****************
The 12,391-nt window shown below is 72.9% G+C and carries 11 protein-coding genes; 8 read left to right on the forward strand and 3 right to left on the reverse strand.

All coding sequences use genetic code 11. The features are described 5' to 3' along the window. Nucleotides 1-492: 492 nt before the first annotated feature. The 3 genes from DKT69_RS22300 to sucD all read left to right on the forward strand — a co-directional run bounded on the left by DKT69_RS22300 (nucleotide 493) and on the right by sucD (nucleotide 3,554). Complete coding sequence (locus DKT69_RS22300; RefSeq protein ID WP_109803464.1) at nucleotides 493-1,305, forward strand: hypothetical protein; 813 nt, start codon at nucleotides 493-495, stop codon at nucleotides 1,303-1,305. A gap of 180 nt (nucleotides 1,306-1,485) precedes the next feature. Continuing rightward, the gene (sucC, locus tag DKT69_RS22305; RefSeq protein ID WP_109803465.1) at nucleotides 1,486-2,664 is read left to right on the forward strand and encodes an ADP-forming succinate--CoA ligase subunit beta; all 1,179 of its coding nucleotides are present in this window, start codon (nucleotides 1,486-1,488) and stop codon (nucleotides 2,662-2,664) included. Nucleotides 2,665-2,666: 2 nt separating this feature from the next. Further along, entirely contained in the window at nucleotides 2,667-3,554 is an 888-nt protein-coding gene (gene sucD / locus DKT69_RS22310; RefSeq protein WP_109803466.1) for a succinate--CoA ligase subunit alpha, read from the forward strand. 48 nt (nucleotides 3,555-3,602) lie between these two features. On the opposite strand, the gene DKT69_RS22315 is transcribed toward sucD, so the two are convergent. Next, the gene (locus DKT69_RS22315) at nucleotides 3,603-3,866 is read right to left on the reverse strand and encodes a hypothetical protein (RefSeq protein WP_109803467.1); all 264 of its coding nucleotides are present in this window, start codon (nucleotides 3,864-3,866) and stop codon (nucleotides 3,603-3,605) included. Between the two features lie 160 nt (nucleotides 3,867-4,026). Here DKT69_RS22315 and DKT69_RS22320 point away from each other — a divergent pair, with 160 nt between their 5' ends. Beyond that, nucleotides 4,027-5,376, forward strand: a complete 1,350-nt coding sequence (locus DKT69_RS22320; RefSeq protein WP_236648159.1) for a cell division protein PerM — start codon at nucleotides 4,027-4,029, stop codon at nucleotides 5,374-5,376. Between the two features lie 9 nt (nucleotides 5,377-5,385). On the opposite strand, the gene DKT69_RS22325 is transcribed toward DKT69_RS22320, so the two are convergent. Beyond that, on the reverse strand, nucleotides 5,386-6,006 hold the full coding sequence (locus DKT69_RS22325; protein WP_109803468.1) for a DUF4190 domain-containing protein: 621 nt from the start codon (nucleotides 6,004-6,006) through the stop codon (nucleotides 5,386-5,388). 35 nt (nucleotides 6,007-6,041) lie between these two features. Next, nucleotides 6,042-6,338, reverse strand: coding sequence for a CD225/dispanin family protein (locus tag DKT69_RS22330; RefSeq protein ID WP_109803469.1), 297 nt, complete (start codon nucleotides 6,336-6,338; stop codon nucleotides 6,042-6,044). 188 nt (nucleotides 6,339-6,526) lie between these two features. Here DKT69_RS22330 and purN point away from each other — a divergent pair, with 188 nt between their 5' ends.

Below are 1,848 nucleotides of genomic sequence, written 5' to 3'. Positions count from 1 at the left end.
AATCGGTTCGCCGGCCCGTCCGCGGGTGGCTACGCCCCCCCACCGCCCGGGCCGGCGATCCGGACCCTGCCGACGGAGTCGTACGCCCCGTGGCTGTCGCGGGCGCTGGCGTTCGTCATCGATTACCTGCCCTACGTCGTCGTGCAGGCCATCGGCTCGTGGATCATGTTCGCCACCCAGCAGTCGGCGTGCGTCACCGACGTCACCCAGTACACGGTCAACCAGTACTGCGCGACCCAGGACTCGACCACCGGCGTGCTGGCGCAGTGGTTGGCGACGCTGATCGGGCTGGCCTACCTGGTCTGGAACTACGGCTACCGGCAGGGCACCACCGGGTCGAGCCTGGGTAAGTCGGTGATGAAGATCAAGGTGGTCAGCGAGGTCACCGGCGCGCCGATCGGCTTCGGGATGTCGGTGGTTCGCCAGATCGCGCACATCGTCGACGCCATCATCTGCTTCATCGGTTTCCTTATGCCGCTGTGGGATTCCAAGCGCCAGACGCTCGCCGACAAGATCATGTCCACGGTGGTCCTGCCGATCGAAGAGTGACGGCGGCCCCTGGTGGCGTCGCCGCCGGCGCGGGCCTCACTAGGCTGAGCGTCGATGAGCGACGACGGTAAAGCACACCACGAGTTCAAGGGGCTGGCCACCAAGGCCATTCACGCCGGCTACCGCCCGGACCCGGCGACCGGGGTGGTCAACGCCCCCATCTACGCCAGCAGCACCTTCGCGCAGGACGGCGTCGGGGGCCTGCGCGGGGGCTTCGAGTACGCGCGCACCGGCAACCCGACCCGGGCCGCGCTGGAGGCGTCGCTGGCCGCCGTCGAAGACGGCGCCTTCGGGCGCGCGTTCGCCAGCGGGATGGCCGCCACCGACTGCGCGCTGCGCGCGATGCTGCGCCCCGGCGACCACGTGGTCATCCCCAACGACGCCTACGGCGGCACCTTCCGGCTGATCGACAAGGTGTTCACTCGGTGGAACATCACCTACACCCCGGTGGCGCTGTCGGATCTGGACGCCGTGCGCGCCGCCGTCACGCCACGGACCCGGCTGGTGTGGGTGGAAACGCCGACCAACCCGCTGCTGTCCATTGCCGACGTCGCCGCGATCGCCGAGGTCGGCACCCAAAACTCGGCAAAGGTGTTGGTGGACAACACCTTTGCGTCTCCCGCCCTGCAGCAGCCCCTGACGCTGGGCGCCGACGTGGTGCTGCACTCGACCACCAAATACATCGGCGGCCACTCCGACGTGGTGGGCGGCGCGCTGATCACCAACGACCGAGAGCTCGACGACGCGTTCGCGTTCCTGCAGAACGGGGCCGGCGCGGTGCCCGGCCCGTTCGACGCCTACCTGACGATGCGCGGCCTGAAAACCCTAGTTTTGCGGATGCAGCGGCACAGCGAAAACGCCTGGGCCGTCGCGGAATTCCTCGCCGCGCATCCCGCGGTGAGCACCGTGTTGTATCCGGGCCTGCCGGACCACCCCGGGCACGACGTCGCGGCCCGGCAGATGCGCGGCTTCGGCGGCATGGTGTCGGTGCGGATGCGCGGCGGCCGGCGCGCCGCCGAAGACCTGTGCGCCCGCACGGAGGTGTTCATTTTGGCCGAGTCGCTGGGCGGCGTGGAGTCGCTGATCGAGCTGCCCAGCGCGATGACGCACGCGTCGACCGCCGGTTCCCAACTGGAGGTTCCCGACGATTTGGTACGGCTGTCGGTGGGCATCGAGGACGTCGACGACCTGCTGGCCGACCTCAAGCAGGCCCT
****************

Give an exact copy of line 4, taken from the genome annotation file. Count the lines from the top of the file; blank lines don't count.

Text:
AATCGGTTCGCCGGCCCGTCCGCGGGTGGCTACGCCCCCCCACCGCCCGGGCCGGCGATCCGGACCCTGCCGACGGAGTCGTACGCCCCGTGGCTGTCGCGGGCGCTGGCGTTCGTCATCGATTACCTGCCCTACGTCGTCGTGCAGGCCATCGGCTCGTGGATCATGTTCGCCACCCAGCAGTCGGCGTGCGTCACCGACGTCACCCAGTACACGGTCAACCAGTACTGCGCGACCCAGGACTCGACCACCGGCGTGCTGGCGCAGTGGTTGGCGACGCTGATCGGGCTGGCCTACCTGGTCTGGAACTACGGCTACCGGCAGGGCACCACCGGGTCGAGCCTGGGTAAGTCGGTGATGAAGATCAAGGTGGTCAGCGAGGTCACCGGCGCGCCGATCGGCTTCGGGATGTCGGTGGTTCGCCAGATCGCGCACATCGTCGACGCCATCATCTGCTTCATCGGTTTCCTTATGCCGCTGTGGGATTCCAAGCGCCAGACGCTCGCCGACAAGATCATGTCCACGGTGGTCCTGCCGATCGAAGAGTGACGGCGGCCCCTGGTGGCGTCGCCGCCGGCGCGGGCCTCACTAGGCTGAGCGTCGATGAGCGACGACGGTAAAGCACACCACGAGTTCAAGGGGCTGGCCACCAAGGCCATTCACGCCGGCTACCGCCCGGACCCGGCGACCGGGGTGGTCAACGCCCCCATCTACGCCAGCAGCACCTTCGCGCAGGACGGCGTCGGGGGCCTGCGCGGGGGCTTCGAGTACGCGCGCACCGGCAACCCGACCCGGGCCGCGCTGGAGGCGTCGCTGGCCGCCGTCGAAGACGGCGCCTTCGGGCGCGCGTTCGCCAGCGGGATGGCCGCCACCGACTGCGCGCTGCGCGCGATGCTGCGCCCCGGCGACCACGTGGTCATCCCCAACGACGCCTACGGCGGCACCTTCCGGCTGATCGACAAGGTGTTCACTCGGTGGAACATCACCTACACCCCGGTGGCGCTGTCGGATCTGGACGCCGTGCGCGCCGCCGTCACGCCACGGACCCGGCTGGTGTGGGTGGAAACGCCGACCAACCCGCTGCTGTCCATTGCCGACGTCGCCGCGATCGCCGAGGTCGGCACCCAAAACTCGGCAAAGGTGTTGGTGGACAACACCTTTGCGTCTCCCGCCCTGCAGCAGCCCCTGACGCTGGGCGCCGACGTGGTGCTGCACTCGACCACCAAATACATCGGCGGCCACTCCGACGTGGTGGGCGGCGCGCTGATCACCAACGACCGAGAGCTCGACGACGCGTTCGCGTTCCTGCAGAACGGGGCCGGCGCGGTGCCCGGCCCGTTCGACGCCTACCTGACGATGCGCGGCCTGAAAACCCTAGTTTTGCGGATGCAGCGGCACAGCGAAAACGCCTGGGCCGTCGCGGAATTCCTCGCCGCGCATCCCGCGGTGAGCACCGTGTTGTATCCGGGCCTGCCGGACCACCCCGGGCACGACGTCGCGGCCCGGCAGATGCGCGGCTTCGGCGGCATGGTGTCGGTGCGGATGCGCGGCGGCCGGCGCGCCGCCGAAGACCTGTGCGCCCGCACGGAGGTGTTCATTTTGGCCGAGTCGCTGGGCGGCGTGGAGTCGCTGATCGAGCTGCCCAGCGCGATGACGCACGCGTCGACCGCCGGTTCCCAACTGGAGGTTCCCGACGATTTGGTACGGCTGTCGGTGGGCATCGAGGACGTCGACGACCTGCTGGCCGACCTCAAGCAGGCCCT